TALLAHASSEE, Fla. – Leonard Hamilton’s day began in an operating room, where he had surgery to remove kidney stones.
But by Wednesday night, any lingering pain – and yes, it has been a painful two days for the longtime Florida State men’s basketball coach – was mostly just a memory.
Wins over North Carolina have a way of making things better.
Braian Angola scored 20 points and C.J. Walker added 18 as the No. 24 Seminoles jumped out to a big lead, then held on late for an 81-80 victory over the 12th-ranked Tar Heels in front of 8,931 fans at the Donald L. Tucker Center.
“The last 36 hours have been a little tough on me,” Hamilton said with a laugh. “Kidney stones, they’re not very enjoyable. They can create some pain for you. But that’s OK. This makes the pain worth it.”
Which isn’t to say that Hamilton wasn’t still holding his breath in the game’s final moments.
After UNC’s Joel Berry hit a 3-pointer that cut FSU’s deficit to one with 30 seconds to play, the Seminoles missed four straight free throws that could have effectively sealed their win.
Not until the Tar Heels’ desperate, half-court heave fell harmlessly away could Hamilton and the Seminoles finally exhale.
But when they did, they were left with several things to feel good about: Their 28th consecutive win at home, their second win over a ranked opponent (FSU won at then-No. 5 Florida in November), their first win against North Carolina in nearly six years and a 1-1 record in ACC play after starting the slate with Duke and UNC.
The Seminoles next visit No. 15 Miami on Sunday (6 p.m., ESPNU).
“I thought we kind of grew up a little,” Hamilton said. “Had we not got the stops and gotten big rebounds and executed on the defensive and offensive end at the same time, it would’ve been very difficult to pull this out.”
But they did, thanks in large part to a torrid shooting effort in the first half, and some serious resolve in the second.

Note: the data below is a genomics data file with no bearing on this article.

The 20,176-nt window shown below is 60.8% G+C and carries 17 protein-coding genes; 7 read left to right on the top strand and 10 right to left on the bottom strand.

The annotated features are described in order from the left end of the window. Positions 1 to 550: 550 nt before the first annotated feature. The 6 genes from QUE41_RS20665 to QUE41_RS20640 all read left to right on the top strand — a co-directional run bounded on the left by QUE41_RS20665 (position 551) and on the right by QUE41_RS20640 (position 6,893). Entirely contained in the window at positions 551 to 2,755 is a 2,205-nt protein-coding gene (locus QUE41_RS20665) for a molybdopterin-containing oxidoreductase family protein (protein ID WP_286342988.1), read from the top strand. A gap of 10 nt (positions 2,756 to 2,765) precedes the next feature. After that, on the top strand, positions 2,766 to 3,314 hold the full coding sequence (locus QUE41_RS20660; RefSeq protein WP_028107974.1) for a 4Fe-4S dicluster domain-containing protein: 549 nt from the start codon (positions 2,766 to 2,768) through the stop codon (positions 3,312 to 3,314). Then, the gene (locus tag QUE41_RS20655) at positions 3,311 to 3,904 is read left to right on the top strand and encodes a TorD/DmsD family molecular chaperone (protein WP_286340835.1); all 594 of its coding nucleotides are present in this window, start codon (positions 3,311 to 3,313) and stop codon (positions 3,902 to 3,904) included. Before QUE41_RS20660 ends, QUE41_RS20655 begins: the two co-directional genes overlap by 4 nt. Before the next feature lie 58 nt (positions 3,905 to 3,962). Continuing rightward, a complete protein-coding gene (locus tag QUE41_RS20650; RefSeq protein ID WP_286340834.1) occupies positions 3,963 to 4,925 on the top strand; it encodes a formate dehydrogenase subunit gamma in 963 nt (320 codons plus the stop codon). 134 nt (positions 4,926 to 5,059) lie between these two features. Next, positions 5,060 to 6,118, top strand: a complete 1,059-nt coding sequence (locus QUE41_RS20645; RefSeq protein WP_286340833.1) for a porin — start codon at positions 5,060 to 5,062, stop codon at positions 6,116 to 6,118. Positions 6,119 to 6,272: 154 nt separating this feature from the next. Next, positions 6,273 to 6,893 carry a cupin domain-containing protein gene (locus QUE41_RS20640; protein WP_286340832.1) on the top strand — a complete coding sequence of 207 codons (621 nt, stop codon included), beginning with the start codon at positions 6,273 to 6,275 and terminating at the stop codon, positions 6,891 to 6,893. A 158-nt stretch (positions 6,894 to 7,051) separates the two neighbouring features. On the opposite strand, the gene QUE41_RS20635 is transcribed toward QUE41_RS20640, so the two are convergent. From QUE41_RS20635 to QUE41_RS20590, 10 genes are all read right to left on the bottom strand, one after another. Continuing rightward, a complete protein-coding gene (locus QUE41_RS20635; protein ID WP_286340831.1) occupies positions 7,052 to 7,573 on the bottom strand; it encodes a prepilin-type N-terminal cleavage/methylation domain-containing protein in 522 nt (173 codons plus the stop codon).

With Angola and sophomore CJ Walker leading the way, the Seminoles shot 9-for-20 from 3-point range in the first half and carried a 51-40 lead into the break.
Hamilton, however, said he expected the Tar Heels to make a run in the second half, and they proved him right by scoring 16 of the period’s first 23 points to tie the game at 58-58 with 12:59 to play.
UNC claimed the lead a few moments later and seemed on the verge of running away with a game that moments earlier might have been a rout in the other direction.
That’s when the Seminoles huddled for a timeout that may prove to be one of the pivotal moments of their young season.
“I thought our guys really came together,” Hamilton said. “Their body language changed in the timeout. They were calling each other out. Holding each other accountable. … That’s what you like to see from a team as young as ours.”
Added CJ Walker: “We can get on each other and still not let it affect us. They made a run but our team called each other out, told what we had to do. And we executed.”
Walker led the way as the Seminoles and Tar Heels traded baskets down the stretch.
First by diving to the floor and tipping a loose ball to Trent Forrest, who threw down a heavy dunk that made it 67-65 and brought the crowd to its feet.
And then by scoring seven of FSU’s next 10 points as the Seminoles rebuilt their lead to as much as 76-69.
“CJ is a warrior. We all know that,” Hamilton said. “He plays with a little bit of a chip on his shoulder. He represents the way we like to play: Good, clean, hard-nosed, tough basketball. … For the most part, I thought the entire team, during a period there in the second half, when the game was on the line, played with CJ’s tenacity.”
While Hamilton lamented another outing in which the Seminoles were outrebounded – a sore spot in Saturday’s loss at Duke – he also pointed out that FSU got defensive stops and rebounds during crucial moments.
Most notably in the final seconds, when Terance Mann gathered a miss from UNC’s Berry that would have put the Tar Heels on top. Or moments earlier, when Mann and Forrest grabbed rebounds that helped keep UNC at arm’s length.
That made the Tar Heels’ 41-37 advantage on the glass, as well as their 17 offensive boards, a little easier to swallow.
“We got the timely rebounds that we had to have during the critical portion of the game,” Hamilton said. “And I thought that made the difference.”
When Tar Heels coach Roy Williams arrived at his press conference, a UNC official told gathered media that Williams was feeling under the weather and asked if his question-and-answer session could be kept short.
But Williams, with a bit of a catch in his voice, refused to take the easy way out.
“We also got our tails beat,” he said. “So that’s another reason to keep it short.”
Besides, given what his counterpart on the FSU sideline had been through earlier in the day, Williams wasn’t about to ask for any sympathy.
“As bad as I feel, I still didn’t have surgery this morning,” Williams said. “Leonard had surgery. So he’s tougher than I am.”